1108

44.32 

2160

40.75 

2173

36.2 

1911-1920

Jack Hobbs (Eng)

Victor Trumper (Aus)

J.W. Zulch (SA)

1742

64.51 

710

54.61 

540

45 

1921-1930

Don Bradman (Aus)

CG McCartney (Aus)

Herbert Sutcliffe (Eng)

 

1446

96.4 

1164

72.75 

3396

66.6 

1931-1940

Bradman

Len Hutton (Eng)

George Headley (WI)

3647

98.56 

1345

67.25 

1421

64.6 

1941-1950

Bradman

Frank Worrell (WI)

Neil Harvey (Aus)

1903

105.7 

833

104.1 

1118

86 

1951-1960

Gary Sobers (WI)

Clyde Walcott (WI)

Len Hutton

3077

61.54 

2984

60.89 

2728

55.7 

1961-1970

Ken Barrington (Eng)

Greame Pollock (SA)

Gary Sobers (WI)

 

5750

62.5 

2256

60.97 

3699

56.9 

1971-1980

Viv Richards (WI)

Javed Miandad (Pak)

SM Gavaskar (Ind)

3629

60.48 

2663

57.89 

5974

56.4 

1981-1990

Clive Lloyd (WI)

Zaheer Abbas (Pak)

Allan Border (Aus)

2342

61.63 

2343

54.48 

6940

53.8 

1991-2000

Sachin Tendulkar (Ind)

Steve Waugh (Aus)

Rahul Dravid (Ind)

5828

60.08 

6578

56.22 

3322

53.6 

2001-2010

JH Kallis (SA)

KC Sangakkara (SL)

Brian Lara (WI)

9048

61.97 

8070

58.9 

5883

58.2 

2011-2012

Younis Khan (Pak)

Kallis

Ian Bell (Eng)

 

958

68.42 

702

63.81 

1084

63.8 

Note:

 

Minimum runs criteria –

 

# 500 runs till 1900, 1911-1920 and 2011-2012

 

#1000 runs from 1901-1910, 1921-1940

 

#800 for 1941-1950

 

#2000 elsewhere.

 

This distinction is required for the varying number of Tests played in the early days and during the decades disrupted due to World Wars.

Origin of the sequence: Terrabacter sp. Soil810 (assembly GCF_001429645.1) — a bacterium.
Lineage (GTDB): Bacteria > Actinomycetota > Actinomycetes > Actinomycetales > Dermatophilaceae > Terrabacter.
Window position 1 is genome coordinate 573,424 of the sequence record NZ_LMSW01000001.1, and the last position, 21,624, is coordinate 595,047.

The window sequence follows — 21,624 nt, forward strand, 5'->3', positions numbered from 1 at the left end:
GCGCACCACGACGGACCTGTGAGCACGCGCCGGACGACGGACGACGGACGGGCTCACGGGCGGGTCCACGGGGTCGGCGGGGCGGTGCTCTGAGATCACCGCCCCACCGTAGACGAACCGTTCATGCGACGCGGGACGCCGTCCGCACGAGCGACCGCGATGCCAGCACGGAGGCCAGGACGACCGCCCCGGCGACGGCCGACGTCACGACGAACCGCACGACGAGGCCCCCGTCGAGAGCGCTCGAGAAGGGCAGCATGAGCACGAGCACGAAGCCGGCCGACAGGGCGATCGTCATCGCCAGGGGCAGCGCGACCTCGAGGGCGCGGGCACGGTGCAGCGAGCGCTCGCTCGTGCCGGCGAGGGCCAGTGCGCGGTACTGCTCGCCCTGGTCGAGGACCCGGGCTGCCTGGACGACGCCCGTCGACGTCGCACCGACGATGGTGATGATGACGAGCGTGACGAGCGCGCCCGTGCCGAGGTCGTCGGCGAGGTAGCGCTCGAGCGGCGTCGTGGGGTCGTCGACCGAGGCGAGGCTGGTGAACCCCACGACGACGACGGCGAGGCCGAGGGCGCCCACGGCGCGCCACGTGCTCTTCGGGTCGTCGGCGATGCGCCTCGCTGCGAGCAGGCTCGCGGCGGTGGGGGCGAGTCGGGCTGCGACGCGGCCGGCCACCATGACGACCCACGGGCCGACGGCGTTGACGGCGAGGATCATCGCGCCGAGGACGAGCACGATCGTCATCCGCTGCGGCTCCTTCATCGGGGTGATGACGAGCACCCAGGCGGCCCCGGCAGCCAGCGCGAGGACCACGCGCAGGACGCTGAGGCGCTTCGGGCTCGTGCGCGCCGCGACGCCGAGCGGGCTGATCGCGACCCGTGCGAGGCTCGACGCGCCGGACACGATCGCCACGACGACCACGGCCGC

Appendix:

 

Other than the top averages given above, the following table lists the top run-getters of each decade along with the other notable scorers who just missed out featuring among the top 3 averages in the above table.

 

Decade  Top run getter, tally & avge  Other Notables
1877-1890 Arthur Shrewsbury sr (Eng)  993, 31.00 P.S.  McDonnell
W Bates
1891-1900 Joe Darling (Aus) 1139, 35.59 FS Jackson
1901 -1910 Victor Trumper (Aus) 2173, 36.20 RA Duff
JT Tyldesley
1911-1920 Jack Hobbs (Eng) 1742, 64.50 Warwick Armstrong
William Bardsley
1921-1930 Herbert Sutcliffe (Eng)  3396, 66.60 Wally Hammond
Patsy Hendren
1931-1940 Wally Hammond (Eng)  4776, 62.80 Bill Ponsford
Eddie Paynter
1941-1950 Len Hutton (Eng)  2898, 53.70 Denis Compton
Everton Weekes
1951-1960 Peter May (Eng)   4265, 47.40 Neil Harvey
Hanif Mohammad
1961-1970 Ken Barrington (Eng) 5750, 62.50 Doug Walters
Ted Dexter
1971-1980 SM Gavaskar (Ind)  5974, 56.40 Geoff Boycott
Greg Chappell
1981 – 1990 Allan Border (Aus) 6940, 53.80 Javed Miandad
Mohd. Azharuddin
1991-2000 Mark Waugh (Aus)  6907, 42.40 Brian Lara
Andy Flower
2001-2010 Ricky Ponting (Aus)   9953, 55.60 Mohammad Yousuf
Sachin Tendulkar
2011-2012 Michael Clarke (Aus)  1336, 60.70 Early days yet …

 

(Arunabha Sengupta is a cricket historian and Chief Cricket Writer at CricketCountry. He writes about the history and the romance of the game, punctuated often by opinions about modern day cricket, while his post-graduate degree in statistics peeps through in occasional analytical pieces. The author of three novels, he can be followed on Twitter at http://twitter.com/senantix)